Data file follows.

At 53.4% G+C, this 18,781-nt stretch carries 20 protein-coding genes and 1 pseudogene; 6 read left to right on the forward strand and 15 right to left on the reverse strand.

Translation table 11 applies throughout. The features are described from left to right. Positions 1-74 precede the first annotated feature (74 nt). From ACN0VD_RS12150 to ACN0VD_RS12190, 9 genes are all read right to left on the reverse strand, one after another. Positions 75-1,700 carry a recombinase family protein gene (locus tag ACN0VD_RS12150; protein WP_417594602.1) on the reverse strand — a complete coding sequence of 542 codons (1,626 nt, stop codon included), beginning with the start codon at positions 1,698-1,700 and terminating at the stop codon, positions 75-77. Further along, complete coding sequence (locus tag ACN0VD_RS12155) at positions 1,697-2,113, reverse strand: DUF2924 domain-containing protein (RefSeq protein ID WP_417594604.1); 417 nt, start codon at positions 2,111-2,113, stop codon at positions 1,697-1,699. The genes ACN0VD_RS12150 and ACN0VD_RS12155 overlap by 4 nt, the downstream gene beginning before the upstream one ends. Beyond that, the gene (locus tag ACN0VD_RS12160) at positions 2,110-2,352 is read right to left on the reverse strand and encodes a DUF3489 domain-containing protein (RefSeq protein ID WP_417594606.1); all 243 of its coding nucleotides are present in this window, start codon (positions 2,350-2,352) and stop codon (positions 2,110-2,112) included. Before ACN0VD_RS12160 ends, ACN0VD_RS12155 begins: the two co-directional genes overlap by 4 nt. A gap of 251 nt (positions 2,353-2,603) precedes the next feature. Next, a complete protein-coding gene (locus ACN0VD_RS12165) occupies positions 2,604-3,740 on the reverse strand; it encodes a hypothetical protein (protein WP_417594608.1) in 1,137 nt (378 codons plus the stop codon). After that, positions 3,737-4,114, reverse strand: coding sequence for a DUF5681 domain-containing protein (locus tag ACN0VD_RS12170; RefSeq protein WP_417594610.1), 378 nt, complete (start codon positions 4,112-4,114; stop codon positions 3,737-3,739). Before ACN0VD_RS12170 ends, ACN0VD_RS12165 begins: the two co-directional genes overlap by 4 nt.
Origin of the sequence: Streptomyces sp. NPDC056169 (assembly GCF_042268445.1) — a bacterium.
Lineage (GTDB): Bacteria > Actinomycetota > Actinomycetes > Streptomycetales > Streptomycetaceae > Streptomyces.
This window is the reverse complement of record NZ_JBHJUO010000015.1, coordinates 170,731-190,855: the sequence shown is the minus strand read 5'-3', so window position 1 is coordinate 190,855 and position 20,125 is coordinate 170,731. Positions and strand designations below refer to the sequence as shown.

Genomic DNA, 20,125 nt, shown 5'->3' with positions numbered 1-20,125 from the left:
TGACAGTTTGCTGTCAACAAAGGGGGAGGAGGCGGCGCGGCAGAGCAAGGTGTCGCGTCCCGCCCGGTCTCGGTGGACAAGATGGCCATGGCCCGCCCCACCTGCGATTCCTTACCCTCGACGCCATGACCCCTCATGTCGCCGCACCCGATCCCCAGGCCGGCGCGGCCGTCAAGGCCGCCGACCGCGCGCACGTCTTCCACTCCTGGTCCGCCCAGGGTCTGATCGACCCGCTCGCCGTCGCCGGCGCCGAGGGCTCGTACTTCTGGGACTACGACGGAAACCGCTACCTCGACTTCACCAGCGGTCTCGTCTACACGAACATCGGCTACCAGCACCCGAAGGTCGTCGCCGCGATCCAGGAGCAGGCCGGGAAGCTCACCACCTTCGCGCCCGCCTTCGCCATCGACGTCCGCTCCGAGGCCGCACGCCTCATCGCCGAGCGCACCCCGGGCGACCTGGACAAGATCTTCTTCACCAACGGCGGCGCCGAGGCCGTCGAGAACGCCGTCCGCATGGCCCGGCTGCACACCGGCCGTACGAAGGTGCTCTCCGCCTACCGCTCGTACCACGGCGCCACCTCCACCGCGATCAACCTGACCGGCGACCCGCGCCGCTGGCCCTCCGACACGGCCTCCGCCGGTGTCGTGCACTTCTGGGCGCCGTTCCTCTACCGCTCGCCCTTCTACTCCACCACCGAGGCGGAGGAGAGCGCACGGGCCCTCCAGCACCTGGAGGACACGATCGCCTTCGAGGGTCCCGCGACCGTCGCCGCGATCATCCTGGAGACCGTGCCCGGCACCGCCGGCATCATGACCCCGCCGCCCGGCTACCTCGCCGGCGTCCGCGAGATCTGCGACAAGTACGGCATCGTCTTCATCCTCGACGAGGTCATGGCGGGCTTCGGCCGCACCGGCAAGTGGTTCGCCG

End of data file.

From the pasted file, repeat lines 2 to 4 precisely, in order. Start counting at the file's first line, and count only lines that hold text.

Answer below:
Translation table 11 applies throughout. The features are described from left to right. Positions 1-74 precede the first annotated feature (74 nt). From ACN0VD_RS12150 to ACN0VD_RS12190, 9 genes are all read right to left on the reverse strand, one after another. Positions 75-1,700 carry a recombinase family protein gene (locus tag ACN0VD_RS12150; protein WP_417594602.1) on the reverse strand — a complete coding sequence of 542 codons (1,626 nt, stop codon included), beginning with the start codon at positions 1,698-1,700 and terminating at the stop codon, positions 75-77. Further along, complete coding sequence (locus tag ACN0VD_RS12155) at positions 1,697-2,113, reverse strand: DUF2924 domain-containing protein (RefSeq protein ID WP_417594604.1); 417 nt, start codon at positions 2,111-2,113, stop codon at positions 1,697-1,699. The genes ACN0VD_RS12150 and ACN0VD_RS12155 overlap by 4 nt, the downstream gene beginning before the upstream one ends. Beyond that, the gene (locus tag ACN0VD_RS12160) at positions 2,110-2,352 is read right to left on the reverse strand and encodes a DUF3489 domain-containing protein (RefSeq protein ID WP_417594606.1); all 243 of its coding nucleotides are present in this window, start codon (positions 2,350-2,352) and stop codon (positions 2,110-2,112) included. Before ACN0VD_RS12160 ends, ACN0VD_RS12155 begins: the two co-directional genes overlap by 4 nt. A gap of 251 nt (positions 2,353-2,603) precedes the next feature. Next, a complete protein-coding gene (locus ACN0VD_RS12165) occupies positions 2,604-3,740 on the reverse strand; it encodes a hypothetical protein (protein WP_417594608.1) in 1,137 nt (378 codons plus the stop codon). After that, positions 3,737-4,114, reverse strand: coding sequence for a DUF5681 domain-containing protein (locus tag ACN0VD_RS12170; RefSeq protein WP_417594610.1), 378 nt, complete (start codon positions 4,112-4,114; stop codon positions 3,737-3,739). Before ACN0VD_RS12170 ends, ACN0VD_RS12165 begins: the two co-directional genes overlap by 4 nt.
Origin of the sequence: Streptomyces sp. NPDC056169 (assembly GCF_042268445.1) — a bacterium.
Lineage (GTDB): Bacteria > Actinomycetota > Actinomycetes > Streptomycetales > Streptomycetaceae > Streptomyces.